While the laws do not recognize cryptocurrencies as legal tender, they will legitimize crypto-related activities across Russia.

Alongside SCO member states Russia, India, Kazakhstan, China, Kyrgyzstan, Pakistan, Uzbekistan, and Tajikistan, the prosecutor generals of Afghanistan, Belarus, Mongolia, Iran, Azerbaijan, Cambodia, and Armenia — which are non-member partners and observer states to the SCO — were also present at the meeting. The gathering centered on the topic of combating corruption.

The Russian announcement on crypto reporting suggests similar laws may soon be enacted across the Eurasian region.

In August, Russia’s Federal Financial Monitoring Service claimed it had developed a way to “partially” de-anonymize transactions using Bitcoin (BTC), Ethereum (ETH) and the popular privacy coin Monero (XMR). The agency also noted that several “overseas countries have also shown interest in the system,” suggesting it is looking to sell the system to allied nations.



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US crypto derivatives merchants need to leave customer funds alone, says CFTC

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Per guidance released Wednesday evening, the Commodity Futures Trading Commission (CFTC) is advising businesses trading in crypto derivatives to hold customer funds very carefully.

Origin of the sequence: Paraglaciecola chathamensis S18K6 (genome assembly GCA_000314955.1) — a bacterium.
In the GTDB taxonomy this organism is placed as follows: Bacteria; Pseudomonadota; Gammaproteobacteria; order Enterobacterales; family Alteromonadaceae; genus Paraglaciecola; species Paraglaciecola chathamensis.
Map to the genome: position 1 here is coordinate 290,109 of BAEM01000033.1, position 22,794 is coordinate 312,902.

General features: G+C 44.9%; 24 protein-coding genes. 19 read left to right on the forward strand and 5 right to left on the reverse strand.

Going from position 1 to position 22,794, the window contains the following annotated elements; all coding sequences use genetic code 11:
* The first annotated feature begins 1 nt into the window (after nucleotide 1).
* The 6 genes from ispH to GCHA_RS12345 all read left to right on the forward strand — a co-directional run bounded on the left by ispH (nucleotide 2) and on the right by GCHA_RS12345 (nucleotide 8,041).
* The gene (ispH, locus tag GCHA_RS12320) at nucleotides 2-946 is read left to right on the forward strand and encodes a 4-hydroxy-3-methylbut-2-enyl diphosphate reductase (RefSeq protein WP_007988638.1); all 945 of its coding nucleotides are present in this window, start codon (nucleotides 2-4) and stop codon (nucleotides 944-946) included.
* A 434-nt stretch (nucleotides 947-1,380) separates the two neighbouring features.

The new guidance continues the CFTC’s interest in carving out rules for custodianship of virtual currencies — an area obviously distinct from any other asset class. Per the commission: 

“Custodians of virtual currencies are typically not subject to a system of comprehensive federal or state regulation and oversight, which includes safeguarding of these novel assets, and this raises potential risks to the protection of customer funds held at such custodians.”

The specific provisions of the guidance limit the locations that a “futures commission merchant” (FCM) can deposit customer virtual currency at to “a bank, trust company, or another FCM, or with a clearing organization that clears virtual currency futures.”

Moreover, the CFTC warns FCMs that they need to keep any such deposits in accounts clearly marked as customer funds, and will not allow gains in one account to make up for losses in another.

Effectively, the guidance seems most determined that customer crypto funds remain safe and untouched, barring FCMs from trading such funds in order to make collective gains. How big of a problem FCM trading of crypto deposits has shown itself to be goes unaddressed, but you can certainly imagine some catastrophic results of a crypto futures dealer deciding to play some volatile markets using crypto funds.

The CFTC has been busy trying to assemble a holistic framework for crypto assets. At the beginning of this month, the commission promised to protect the “burgeoning market” for these assets, an announcement that came immediately after the announcement of their pursuit of BitMEX for operating an unregistered derivatives exchange in the U.S.